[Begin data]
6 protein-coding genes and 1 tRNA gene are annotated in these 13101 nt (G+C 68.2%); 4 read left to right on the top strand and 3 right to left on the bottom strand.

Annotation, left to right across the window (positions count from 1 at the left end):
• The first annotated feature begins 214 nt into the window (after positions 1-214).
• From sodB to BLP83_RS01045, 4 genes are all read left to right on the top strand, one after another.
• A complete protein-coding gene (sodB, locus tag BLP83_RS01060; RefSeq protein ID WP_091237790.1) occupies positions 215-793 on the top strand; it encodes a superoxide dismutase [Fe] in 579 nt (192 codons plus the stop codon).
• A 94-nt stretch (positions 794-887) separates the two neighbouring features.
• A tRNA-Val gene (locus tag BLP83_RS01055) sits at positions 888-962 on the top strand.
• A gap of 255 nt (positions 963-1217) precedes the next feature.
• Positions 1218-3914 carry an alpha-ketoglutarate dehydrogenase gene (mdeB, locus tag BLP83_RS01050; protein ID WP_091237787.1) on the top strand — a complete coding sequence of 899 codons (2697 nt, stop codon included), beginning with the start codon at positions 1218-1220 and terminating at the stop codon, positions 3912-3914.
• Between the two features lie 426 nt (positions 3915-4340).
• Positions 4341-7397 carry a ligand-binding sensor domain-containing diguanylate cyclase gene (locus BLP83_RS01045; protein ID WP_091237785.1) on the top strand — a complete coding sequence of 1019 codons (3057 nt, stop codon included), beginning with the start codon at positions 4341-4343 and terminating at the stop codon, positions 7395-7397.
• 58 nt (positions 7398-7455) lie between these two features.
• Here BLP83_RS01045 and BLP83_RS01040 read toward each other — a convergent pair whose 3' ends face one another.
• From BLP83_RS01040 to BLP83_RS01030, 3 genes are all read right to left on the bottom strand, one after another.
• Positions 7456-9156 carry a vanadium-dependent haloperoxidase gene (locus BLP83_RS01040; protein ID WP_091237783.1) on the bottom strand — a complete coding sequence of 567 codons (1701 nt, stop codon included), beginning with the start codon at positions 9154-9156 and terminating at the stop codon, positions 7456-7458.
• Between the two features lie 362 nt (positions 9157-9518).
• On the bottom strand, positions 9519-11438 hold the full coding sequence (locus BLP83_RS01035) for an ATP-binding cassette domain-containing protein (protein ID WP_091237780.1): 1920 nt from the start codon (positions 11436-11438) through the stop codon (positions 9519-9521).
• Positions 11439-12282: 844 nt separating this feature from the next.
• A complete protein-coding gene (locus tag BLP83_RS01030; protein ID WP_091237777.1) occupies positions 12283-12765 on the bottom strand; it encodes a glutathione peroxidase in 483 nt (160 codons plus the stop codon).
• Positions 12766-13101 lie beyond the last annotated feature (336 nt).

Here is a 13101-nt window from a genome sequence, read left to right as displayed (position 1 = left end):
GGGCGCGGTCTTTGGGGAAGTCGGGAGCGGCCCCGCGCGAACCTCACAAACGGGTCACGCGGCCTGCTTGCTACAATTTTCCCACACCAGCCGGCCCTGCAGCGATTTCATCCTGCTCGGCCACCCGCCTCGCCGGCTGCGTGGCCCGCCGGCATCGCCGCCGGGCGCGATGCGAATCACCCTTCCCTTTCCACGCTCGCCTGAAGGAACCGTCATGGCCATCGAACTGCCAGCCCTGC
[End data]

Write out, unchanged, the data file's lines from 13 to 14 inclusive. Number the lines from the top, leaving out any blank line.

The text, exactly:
• Here BLP83_RS01045 and BLP83_RS01040 read toward each other — a convergent pair whose 3' ends face one another.
• From BLP83_RS01040 to BLP83_RS01030, 3 genes are all read right to left on the bottom strand, one after another.